concentrically arranged around the forward end portion of the motor body and its driven shaft I3 is an annular air conducting housing member C, which is supported in fixed concentric position by radiating struts IS. The inner pordescribed tion of the housing is formed with a forwardly converging truncated conical floor I! which substantially corresponds in length with the width of the concave peripheral end portions [5 of the fan blades. The circular floor I1 is freely spaced in close relation to the tips of the fan blades. The rearward portion of the housing member C is radially flanged to provide a circular rearward end wall l8. The outer end portion of said wall terminates rearwardly in a concentrical reversed annular supporting member [9 which is secured outwardly to the rearward endportion of housing member D by fasteners 20. The housing member D resembles an outer annular hood and is of suitable shape. The forward portion of the hood is reversed inwardly and rearwardly so as to provide the floor I! and assist in forming a tight moistening chamber or compartment E surrounding the fan.

The inner wall l8 of housing member C is provided with a plurality of ducts 22 (Figs. 2 and 3), which admit air forwardly into the chamber E. Each duct is accompanied by a rearwardly extending louver 23 (Fig. 2), which assists in directing the flow of air into the cooling compartment.

The conical floor ll of the air moistening chamber is provided with a plurality of circumferentially spaced air passages 24, through which air is drawn centripetally by the fan A. A grating represented by wire netting 25 is fastened over each passage 24 and a circular and conically shaped moistening band 26 of suitable water absorbent material is fitted and held closely over all of the air passages 24 (Fig. 4), including the grating, whereby the current of air which is propelled centripetally by the fan is moistened by said band.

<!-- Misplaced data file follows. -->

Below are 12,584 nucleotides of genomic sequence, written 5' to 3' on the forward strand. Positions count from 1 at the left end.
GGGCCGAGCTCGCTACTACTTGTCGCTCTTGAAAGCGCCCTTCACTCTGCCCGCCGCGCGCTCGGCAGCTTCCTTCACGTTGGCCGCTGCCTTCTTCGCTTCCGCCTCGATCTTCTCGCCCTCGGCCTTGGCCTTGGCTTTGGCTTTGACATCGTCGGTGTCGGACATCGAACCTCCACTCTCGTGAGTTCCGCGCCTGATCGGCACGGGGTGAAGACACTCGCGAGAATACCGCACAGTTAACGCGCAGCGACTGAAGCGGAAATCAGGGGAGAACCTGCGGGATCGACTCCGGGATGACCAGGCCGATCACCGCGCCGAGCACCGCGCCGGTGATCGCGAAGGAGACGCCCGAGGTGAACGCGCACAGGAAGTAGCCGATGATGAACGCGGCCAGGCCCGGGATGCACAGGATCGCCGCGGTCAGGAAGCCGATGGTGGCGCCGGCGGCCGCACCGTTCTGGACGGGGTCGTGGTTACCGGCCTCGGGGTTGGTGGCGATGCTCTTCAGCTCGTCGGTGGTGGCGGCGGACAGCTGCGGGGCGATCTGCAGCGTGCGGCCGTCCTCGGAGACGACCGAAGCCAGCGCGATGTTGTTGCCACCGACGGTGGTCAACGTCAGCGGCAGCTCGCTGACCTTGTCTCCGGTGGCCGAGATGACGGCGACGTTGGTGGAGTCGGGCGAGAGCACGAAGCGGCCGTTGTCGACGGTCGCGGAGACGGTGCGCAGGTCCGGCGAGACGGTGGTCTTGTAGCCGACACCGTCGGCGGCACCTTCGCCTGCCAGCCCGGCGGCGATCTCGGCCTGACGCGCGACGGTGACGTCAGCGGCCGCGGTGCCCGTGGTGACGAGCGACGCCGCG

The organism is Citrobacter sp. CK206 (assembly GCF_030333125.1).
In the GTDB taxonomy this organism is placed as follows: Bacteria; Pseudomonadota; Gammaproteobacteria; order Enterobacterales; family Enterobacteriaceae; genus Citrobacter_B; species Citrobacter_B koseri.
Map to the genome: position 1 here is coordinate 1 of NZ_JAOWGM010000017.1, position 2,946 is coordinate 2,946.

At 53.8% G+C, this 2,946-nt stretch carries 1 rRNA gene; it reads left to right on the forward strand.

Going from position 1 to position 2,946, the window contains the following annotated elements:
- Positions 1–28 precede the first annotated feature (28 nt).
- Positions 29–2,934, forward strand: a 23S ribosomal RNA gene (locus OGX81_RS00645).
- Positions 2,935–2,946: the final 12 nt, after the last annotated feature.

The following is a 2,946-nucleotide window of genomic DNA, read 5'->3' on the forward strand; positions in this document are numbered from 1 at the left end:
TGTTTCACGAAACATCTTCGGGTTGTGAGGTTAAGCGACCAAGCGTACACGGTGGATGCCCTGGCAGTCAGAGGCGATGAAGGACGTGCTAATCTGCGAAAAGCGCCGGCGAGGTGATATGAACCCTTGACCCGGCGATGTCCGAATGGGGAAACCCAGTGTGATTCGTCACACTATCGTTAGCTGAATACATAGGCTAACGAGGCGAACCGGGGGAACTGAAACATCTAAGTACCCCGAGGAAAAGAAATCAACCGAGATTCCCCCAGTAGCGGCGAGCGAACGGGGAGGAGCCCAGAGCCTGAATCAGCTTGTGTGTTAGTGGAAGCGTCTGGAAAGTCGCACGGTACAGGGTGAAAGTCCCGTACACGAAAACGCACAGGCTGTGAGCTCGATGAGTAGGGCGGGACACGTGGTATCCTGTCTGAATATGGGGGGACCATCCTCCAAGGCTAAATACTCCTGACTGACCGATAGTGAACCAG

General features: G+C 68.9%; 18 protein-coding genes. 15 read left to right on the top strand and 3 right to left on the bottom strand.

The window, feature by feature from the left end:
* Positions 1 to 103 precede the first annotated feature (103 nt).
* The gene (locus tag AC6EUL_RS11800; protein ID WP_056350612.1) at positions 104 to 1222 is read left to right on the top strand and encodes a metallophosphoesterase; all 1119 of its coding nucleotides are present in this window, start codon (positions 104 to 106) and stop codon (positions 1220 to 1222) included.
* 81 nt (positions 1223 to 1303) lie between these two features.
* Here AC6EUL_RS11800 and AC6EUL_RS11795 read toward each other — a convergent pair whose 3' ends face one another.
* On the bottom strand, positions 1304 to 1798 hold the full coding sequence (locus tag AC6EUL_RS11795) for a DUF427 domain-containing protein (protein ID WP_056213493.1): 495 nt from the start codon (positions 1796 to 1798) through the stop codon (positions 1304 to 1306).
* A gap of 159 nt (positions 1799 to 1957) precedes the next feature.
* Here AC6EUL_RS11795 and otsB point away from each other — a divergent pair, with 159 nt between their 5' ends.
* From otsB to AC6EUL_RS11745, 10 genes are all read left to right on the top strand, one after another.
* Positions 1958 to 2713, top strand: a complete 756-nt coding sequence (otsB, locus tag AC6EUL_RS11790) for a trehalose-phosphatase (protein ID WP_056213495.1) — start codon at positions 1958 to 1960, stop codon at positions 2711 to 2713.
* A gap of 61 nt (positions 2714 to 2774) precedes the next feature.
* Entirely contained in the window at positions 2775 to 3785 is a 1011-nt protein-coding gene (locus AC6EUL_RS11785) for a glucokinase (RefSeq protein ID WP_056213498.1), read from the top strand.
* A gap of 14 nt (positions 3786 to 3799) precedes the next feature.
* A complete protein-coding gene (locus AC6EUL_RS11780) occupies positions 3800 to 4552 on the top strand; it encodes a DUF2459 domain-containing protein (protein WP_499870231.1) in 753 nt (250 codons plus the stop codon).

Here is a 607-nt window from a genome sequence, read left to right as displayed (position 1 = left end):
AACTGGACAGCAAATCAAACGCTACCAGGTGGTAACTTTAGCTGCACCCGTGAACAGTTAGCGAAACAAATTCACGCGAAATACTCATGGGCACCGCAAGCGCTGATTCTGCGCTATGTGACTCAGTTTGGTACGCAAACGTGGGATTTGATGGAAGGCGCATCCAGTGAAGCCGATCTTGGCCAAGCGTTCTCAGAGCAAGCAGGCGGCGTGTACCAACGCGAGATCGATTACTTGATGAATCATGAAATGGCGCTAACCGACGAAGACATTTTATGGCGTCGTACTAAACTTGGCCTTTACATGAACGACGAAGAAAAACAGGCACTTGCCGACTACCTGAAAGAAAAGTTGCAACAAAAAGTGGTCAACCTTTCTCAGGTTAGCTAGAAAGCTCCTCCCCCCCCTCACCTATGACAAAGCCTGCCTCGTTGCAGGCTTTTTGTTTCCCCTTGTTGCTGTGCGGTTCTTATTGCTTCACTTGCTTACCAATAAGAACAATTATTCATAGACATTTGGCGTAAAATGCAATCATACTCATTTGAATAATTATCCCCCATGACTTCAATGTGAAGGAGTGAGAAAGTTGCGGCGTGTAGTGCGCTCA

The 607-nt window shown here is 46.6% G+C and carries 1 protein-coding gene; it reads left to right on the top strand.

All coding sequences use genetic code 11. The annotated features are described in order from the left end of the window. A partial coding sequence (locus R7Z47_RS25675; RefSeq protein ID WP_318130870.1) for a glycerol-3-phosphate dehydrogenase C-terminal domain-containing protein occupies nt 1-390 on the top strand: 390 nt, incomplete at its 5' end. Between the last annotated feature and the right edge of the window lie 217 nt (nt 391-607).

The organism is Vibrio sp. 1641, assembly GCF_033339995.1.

A liquid supply tank F is mounted on the hood D from which water or other cooling liquid is fed downwardly upon the moistening band through the transverse distributing duct 21 (Fig. 1) by the hand controlled valve 28. Wicks 29 (Fig. 1) are connected to the opposite open ends of the duct 21 for distributing water evenly on the moistening band. The supply tank F is provided with a servicing opening which is normally closed by the removable screw cap 3| and the lower portion of the moistening band 26 has an absorbent wick 32 (Figs. 1 and 2), which retains surpuls liquid which may otherwise tend to collect the lower portion of the moistening chamber E.

The peripheral portions l 5 of the blades of the fan are broad and concave so that a forced current of air is developed centripetally by the fan when the latter is revolved forwardly in the direction of the arrows shown in Fig. 1. Thus a forward centripetal current of cool air and a longitudinal current of unmoistened air are forcefully produced and mixed together by my improved apparatus and the resulting admixture is driven forwardly by the fan. The centripetal currentof air is drawn inwardly through the band 26 thus cooling the air. The longitudinal and centripetal currents commingle and mix in a steady stream which is reduced in temperature and cool. The conical filter band 26 through which air is drawn centripetally by 'the fan increases the surface area of exposure andthereby increases and improves the cooling effect which is produced. I have thus found that the cooling surface exposed by the arrangement of parts .provided by my improved fan and the mixing of the two currents of air as described materially improves the efiiciencyand effectiveness of the apparatus.